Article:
Doctor insights on:
Medicine For Lead Poisoning
Many possibilities.: Lead was used as an additive to paints used in home building years ago & the inhalation of paint dust during renovations, or kids chewing on cribs painted with lead paint provided some. Exposure to clothes of someone working in around lead (battery reclamation) or that from lead paint on decorative dishes were also common. Removal of lead from many of these products has reduced public risk. ...Read more
Toxic ingestion (also called "poisoning") is a condition in which a person has eaten or drank a substance that causes ill symptoms or damage to his body. Taking an overdose of a medicine, taking any dose of a poison, drinking too much vodka, or accidentally drinking antifreeze. . . are all ...Read more
Lead in environment: Sources of lead include old paint (babies chewing on windowsills); soil near a highway; pottery with lead based glaze (usually imported); and some toys have been found to have lead based paint (again- imported. Lead based paint is no longer used in the US. ...Read more
Not a matter for:
Self treatment. Lead poisoning may require chelation therapy, please consult your doctor. For more information on prevention, symptoms etc see this site.
http://www. Nlm. Nih. Gov/medlineplus/ency/article/002473.htm. ...Read more
See a specialist: The first thing to do is to make sure that you find the source of the lead so that you can stop the exposure. Next you need to see a doctor that knows how to treat this kind of condition. It may just take watchful waiting or you may need to go through a treatment called chelation. ...Read more
Lead is an environmental toxin and measurements of high levels in the bloodstream require treatment. Avoiding the source of lead, having your home and water supply inspected for possibly sources may be completed by the health department.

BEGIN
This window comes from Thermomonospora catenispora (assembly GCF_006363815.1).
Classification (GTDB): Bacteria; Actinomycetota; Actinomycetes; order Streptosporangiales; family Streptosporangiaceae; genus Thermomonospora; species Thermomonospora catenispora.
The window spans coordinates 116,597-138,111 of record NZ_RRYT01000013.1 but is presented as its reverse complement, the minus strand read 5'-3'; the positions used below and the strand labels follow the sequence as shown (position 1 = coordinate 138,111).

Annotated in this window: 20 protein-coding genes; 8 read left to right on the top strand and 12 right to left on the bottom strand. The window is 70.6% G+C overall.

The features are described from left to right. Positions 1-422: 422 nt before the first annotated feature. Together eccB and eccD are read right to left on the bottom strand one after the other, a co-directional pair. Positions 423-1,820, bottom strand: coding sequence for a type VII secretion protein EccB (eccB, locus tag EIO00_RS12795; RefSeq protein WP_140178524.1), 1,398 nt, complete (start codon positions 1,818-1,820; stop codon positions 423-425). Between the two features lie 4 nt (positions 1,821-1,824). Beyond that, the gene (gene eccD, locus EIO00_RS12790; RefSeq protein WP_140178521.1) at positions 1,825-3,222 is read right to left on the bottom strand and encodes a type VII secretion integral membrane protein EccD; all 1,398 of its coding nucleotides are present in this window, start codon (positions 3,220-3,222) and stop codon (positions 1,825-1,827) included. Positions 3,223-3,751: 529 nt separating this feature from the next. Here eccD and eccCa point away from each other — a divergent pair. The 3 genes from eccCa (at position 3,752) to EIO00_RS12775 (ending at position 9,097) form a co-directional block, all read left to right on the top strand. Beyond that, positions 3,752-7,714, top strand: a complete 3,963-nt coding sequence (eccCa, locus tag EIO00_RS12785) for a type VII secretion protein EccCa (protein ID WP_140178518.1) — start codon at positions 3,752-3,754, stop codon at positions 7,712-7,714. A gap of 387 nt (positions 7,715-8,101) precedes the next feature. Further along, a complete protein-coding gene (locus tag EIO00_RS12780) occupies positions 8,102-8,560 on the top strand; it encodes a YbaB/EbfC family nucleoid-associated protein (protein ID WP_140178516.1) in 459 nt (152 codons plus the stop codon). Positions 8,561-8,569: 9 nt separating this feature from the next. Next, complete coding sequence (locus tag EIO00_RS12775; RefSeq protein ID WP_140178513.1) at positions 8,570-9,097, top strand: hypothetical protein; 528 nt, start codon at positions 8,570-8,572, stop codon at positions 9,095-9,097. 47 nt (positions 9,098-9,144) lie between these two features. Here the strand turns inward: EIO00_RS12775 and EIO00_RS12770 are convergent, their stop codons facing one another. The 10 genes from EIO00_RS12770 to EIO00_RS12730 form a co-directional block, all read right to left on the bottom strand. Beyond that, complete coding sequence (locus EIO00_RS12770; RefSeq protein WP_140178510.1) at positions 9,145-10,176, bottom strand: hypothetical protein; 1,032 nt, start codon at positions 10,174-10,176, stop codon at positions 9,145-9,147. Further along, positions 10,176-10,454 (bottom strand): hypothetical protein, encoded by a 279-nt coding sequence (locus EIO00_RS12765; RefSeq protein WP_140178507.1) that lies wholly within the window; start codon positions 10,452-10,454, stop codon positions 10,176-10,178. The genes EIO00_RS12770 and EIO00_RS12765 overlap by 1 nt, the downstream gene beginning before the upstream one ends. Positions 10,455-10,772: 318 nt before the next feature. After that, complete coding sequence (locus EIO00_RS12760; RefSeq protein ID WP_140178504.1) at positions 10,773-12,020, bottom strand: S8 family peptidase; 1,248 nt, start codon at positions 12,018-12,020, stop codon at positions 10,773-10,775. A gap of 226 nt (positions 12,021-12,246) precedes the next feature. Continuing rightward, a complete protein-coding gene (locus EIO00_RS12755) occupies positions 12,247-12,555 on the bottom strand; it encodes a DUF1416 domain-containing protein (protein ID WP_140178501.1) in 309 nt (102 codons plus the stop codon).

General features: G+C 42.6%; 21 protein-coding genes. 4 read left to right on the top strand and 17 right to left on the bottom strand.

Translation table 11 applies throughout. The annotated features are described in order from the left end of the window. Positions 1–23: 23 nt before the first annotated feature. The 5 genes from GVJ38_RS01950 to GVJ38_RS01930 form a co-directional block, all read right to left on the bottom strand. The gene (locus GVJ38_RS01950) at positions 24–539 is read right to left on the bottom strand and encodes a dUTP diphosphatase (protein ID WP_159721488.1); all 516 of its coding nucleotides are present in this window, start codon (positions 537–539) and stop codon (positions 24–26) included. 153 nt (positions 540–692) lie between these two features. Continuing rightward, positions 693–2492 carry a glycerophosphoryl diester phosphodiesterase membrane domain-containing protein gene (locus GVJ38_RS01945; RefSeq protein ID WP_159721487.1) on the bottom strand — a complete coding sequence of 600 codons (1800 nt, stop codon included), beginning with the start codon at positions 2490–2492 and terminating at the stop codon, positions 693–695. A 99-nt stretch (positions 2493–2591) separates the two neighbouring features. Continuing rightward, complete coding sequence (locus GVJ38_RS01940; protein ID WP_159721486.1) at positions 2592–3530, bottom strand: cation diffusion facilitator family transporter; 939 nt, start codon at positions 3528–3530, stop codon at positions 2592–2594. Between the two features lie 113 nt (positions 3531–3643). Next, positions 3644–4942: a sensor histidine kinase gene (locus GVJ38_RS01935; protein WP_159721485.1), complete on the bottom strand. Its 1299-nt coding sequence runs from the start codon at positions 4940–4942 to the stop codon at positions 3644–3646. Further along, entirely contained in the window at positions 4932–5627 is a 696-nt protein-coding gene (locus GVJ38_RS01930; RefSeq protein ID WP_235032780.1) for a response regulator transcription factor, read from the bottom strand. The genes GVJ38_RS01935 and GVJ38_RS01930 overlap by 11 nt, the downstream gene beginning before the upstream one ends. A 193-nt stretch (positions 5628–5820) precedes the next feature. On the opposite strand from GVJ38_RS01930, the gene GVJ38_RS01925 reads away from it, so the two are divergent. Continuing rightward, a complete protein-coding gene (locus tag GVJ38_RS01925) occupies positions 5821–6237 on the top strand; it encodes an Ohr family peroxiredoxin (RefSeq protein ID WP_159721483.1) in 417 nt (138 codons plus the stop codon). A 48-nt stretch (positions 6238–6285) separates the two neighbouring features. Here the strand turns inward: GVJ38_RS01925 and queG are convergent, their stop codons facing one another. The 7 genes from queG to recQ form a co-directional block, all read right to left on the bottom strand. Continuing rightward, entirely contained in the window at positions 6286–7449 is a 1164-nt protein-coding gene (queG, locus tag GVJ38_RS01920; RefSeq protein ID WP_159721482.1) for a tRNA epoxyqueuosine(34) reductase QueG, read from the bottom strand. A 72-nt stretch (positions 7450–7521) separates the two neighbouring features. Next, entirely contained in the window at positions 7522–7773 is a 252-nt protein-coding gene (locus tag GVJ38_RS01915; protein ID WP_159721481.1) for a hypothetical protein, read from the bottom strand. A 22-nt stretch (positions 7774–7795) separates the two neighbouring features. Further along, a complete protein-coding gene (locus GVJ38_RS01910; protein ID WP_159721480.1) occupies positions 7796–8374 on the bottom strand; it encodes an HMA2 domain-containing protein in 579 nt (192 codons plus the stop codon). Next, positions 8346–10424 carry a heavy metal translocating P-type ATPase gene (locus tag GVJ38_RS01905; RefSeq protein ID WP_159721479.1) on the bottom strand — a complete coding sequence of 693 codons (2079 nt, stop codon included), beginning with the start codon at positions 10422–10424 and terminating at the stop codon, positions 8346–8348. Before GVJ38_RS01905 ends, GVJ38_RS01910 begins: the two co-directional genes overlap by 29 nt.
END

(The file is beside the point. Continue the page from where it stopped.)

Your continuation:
Please check with your doctor for treatment recommendations based on the level in your bloodstream. I hope this helps. ...Read more
Blood test: Lead poisoning has a very long list of possible symptoms and can be confused with other illnesses. If you have had a history of chronic lead exposure, or are concerned, just have a simple blood test done. ...Read more
Sometimes none: Kids don't always have symptoms. This is why we screen kids for lead. Symptoms can be vague like not growing or developing as much, irritable, lethargic, stomach pain/diarrhea/vomiting. Adults can also have vague symptoms like: fatigue, forgetful, numbness/tingling, anemia, kidney problems, digestion problems [belly pain/nausea/vomiting/diarrhea]. ...Read more
Blood level: Symptoms include nausea, vomiting, abdominal pain and mental changes. A complete blood count will show anemia. A blood level will determine if there is a poisoning which can be treated by chelation therapy which over time will bind up the lead. Lead poisoning is the most common heavy metal toxin. It can come from ingestion of lead paint, water from lead pipes and leaded gasoline. ...Read more
Hard to say: If you work in an industry that recycles lead acid batteries, or have similar lead exposure, it may be an issue. Most passive lead exposure in the average life is insignificant. Simple blood tests can yield evidence of lead exposure. The newest guidelines for lead exposure trigger investigations at very low levels, while symptomatic lead toxicity is uncommon ...Read more
Old pAint/Ocupation: In the us, the major risk to children is from lead-based paints and soil and dust contaminated with lead-based paint. Also lead jewelry, toys, and other lead items. For adults, the primary source of lead exposure is occupational (such as scraping off old lead paint, smelters, battery manufacturing, and radiator repair) rather than ingestion, Ayurvedic home remedies contamination. ...Read more
Progressive disorder: Lead accumulates in tissues like nerve cells, bone etc. It interferes with the metabolic pathways of the body in a gradual and progressive way. At very low levels it may do nothing but if you have increased levels, the source needs to be identified & stopped before you acquire enough to develope brain toxicity, damage or death. Lead can be removed but rx should include eliminating the source. ...Read more
It depends.: This depends on how much exposure to lead there was. Damage/effects to kidneys and blood are reversible, but effects on the central nervous system are not. If a person has lead encephalopathy when chelation therapy is started, permanent brain damage, like cerebral palsey is a frequent consequence. Cancer, stroke, heart disease, hypertension, psychiatric effects, and shorter life span also occur. ...Read more